Then we asked, does everyone have the same scientific understanding of the situation, the epidemiology on how this pandemic is unfolding? Because as you can imagine, there’s so much information out there, we needed a common framework to ensure we were all working off the same set of assumptions. So we tasked some of our company experts to monitor and evaluate the status of the ongoing pandemic and they review it with the leadership team two to three times per week. With that common understanding, we formed a task force around this with different workstreams to address immediate needs like meeting the needs of our customers, supply continuity, effective communication, etc.
Alongside this, we’re developing these mid-to-long-term scenarios. There’s not one way in which this pandemic may unfold. Nobody knows how it will unfold. So how do we get prepared for if there’s a resurgence, what would we need to do? What is the situation if there is no resurgence? What is the situation if this comes back in different geographies? I think with this very systematic approach, we’ve been able to focus our energy and attention on areas that are important.
LG: What are some of the biggest challenges you’re facing in your daily work since the start of the pandemic? Do these have any impact on your future directions?
MG: On a personal level, I think my colleagues and I are going through what many people are going through, which is figuring out how to work remotely and virtually. I think this is going to make us reflect a little bit on how collaboration is best done going forward, including how we’re meeting our customers. I think we’ll discover a new normal there, but I do miss the energy and in-person collaboration.
If I shift to our business, I would say that we have been laser focused on ensuring the health and safety of our employees, including about half of our 22,000 employees who are continuing to work in the manufacturing sites, albeit on a different schedule and following stringent safety measures. The challenge there continues to be: How do we keep our employees safe, healthy, and connected? It goes back to our principles.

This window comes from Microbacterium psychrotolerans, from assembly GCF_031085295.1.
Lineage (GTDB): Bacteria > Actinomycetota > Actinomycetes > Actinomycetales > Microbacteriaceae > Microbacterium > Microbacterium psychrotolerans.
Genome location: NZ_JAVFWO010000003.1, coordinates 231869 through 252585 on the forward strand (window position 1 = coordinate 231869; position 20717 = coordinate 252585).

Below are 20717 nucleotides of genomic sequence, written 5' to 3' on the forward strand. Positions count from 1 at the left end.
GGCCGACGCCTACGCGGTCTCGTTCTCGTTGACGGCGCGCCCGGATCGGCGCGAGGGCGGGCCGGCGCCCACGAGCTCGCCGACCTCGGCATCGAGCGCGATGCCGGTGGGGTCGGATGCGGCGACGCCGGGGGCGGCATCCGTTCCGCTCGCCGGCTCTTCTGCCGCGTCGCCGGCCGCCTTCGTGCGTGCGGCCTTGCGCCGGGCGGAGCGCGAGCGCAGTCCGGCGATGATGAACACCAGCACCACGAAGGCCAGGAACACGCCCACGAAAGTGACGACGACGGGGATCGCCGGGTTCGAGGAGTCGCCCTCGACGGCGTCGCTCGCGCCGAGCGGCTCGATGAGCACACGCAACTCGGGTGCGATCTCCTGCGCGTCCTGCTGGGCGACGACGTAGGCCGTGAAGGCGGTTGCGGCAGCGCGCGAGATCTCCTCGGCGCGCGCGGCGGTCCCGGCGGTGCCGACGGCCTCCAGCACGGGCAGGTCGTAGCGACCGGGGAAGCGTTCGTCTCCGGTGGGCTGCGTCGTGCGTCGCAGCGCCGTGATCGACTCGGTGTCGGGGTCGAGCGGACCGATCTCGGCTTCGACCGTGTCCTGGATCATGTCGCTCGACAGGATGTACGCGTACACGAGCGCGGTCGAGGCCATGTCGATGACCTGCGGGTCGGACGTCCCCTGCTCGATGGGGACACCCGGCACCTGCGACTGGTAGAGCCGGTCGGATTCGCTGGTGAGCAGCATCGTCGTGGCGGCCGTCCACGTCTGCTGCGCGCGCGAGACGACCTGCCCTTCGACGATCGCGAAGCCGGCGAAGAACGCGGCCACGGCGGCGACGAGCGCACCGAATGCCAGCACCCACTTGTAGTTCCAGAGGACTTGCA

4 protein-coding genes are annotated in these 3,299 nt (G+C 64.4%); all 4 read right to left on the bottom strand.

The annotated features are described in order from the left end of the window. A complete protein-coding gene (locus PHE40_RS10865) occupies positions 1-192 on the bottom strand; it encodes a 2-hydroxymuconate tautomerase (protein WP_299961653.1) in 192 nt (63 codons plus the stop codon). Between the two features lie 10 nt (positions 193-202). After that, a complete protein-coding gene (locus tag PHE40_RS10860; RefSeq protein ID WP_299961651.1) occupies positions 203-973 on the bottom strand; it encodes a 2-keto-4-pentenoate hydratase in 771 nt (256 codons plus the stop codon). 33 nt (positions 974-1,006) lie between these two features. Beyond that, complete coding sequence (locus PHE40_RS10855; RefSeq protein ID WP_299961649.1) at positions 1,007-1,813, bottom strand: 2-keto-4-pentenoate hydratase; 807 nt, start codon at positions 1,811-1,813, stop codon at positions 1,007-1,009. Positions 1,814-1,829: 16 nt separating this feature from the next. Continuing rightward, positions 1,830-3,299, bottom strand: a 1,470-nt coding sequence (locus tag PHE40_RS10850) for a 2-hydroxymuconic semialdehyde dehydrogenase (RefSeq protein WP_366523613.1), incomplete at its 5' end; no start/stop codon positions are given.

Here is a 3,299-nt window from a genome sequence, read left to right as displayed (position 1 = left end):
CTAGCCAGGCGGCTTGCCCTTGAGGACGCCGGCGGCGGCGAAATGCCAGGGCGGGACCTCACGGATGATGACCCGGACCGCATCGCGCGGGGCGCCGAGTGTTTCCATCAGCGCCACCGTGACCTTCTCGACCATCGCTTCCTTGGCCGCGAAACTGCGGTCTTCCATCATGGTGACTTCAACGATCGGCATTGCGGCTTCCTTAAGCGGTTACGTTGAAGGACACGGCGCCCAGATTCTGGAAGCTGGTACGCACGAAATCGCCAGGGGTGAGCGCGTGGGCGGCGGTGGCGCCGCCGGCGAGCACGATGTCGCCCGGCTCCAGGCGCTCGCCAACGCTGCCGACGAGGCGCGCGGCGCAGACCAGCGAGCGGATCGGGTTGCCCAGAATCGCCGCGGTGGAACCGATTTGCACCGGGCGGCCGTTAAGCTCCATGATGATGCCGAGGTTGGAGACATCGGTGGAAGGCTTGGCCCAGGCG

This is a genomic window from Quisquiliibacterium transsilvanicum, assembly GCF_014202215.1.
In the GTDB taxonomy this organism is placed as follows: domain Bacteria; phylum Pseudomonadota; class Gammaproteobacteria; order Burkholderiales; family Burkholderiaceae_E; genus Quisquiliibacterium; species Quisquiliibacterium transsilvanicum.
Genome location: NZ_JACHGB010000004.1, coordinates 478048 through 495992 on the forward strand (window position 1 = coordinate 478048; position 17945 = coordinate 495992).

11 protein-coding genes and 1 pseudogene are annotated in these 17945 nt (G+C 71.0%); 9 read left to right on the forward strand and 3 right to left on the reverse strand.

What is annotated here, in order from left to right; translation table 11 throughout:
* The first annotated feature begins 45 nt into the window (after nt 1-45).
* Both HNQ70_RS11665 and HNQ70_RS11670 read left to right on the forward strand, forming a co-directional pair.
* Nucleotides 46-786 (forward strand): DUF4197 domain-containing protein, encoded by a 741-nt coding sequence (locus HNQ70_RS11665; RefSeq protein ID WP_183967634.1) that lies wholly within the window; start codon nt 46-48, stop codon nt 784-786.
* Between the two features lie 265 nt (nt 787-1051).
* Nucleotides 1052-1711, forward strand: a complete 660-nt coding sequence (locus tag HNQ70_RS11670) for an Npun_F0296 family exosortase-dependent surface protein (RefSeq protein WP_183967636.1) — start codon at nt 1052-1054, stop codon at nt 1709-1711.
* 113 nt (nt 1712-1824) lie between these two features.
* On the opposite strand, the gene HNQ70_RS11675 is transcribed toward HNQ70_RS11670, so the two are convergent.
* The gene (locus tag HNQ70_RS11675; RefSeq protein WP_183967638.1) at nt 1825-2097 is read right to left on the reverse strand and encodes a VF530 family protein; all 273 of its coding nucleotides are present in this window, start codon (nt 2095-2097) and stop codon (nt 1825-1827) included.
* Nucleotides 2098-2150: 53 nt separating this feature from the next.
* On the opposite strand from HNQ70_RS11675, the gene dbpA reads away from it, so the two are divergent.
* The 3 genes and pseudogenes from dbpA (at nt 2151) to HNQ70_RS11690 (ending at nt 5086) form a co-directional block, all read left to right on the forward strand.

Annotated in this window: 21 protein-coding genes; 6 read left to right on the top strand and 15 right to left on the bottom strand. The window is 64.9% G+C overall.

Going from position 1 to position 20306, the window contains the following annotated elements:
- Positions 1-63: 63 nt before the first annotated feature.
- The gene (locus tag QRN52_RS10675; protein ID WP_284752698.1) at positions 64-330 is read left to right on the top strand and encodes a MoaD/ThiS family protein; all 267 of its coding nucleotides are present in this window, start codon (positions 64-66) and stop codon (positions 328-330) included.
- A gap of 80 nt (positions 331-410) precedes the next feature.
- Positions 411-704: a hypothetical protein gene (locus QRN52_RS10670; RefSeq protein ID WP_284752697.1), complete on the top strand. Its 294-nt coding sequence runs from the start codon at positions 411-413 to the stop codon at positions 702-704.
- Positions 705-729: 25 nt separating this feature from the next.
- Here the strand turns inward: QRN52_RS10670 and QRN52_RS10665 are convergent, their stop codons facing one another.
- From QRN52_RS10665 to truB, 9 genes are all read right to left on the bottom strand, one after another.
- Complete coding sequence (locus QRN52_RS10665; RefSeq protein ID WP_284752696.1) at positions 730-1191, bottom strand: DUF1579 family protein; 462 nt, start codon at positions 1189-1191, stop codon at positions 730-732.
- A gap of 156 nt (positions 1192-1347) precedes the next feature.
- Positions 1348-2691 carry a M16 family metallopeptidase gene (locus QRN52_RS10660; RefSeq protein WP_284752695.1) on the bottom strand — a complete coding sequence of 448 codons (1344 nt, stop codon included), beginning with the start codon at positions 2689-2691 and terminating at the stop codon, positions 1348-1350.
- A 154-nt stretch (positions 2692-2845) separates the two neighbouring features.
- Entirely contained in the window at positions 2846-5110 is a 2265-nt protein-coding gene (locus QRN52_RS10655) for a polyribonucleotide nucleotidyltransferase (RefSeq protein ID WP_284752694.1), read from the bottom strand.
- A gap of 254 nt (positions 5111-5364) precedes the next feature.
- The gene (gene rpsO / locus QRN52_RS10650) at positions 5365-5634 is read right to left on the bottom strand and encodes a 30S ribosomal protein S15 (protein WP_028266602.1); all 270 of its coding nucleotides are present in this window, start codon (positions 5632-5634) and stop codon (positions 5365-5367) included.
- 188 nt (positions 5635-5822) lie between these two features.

We are deeply participating in this fight against COVID-19 by providing products and services that support virus detection, characterization, and vaccine and therapy production. The challenge here is to ensure that we can deliver these products and services to our customers so that we can continue to contribute to this public health situation.
And lastly, when pandemic began, the other important, life-changing work that our customers are doing did not stop. That is why we our teams are hard at work maintaining business continuity and ensuring that we can continue to meet the needs of our customers who are, and are not, focused on COVID-19.
And while this pandemic situation has presented these challenges, I am so proud of how our teams have responded. For example, at each of our global sites, the teams have swiftly implemented stringent safety measures that prioritize the well-being of our employees, while allowing our manufacturing sites to remain operational. As a result, we have been able to play a key role in this fight against COVID-19. Our products and services are supporting the development of more than 25 testing solutions and over 45 different vaccine candidates, while continuing to deliver on our other priorities.
For your question on the future, a lot of energy is focused on how we can do the best we can now, because so much depends on it. I would say that we are now starting to think through what this means for the future. As a tools provider, we are already looking into what some of the new emerging technologies are that could make a difference in how research and manufacturing is done. These could ultimately lead to better therapies coming faster to market or coming at a lower cost. For us, this is our purpose in action.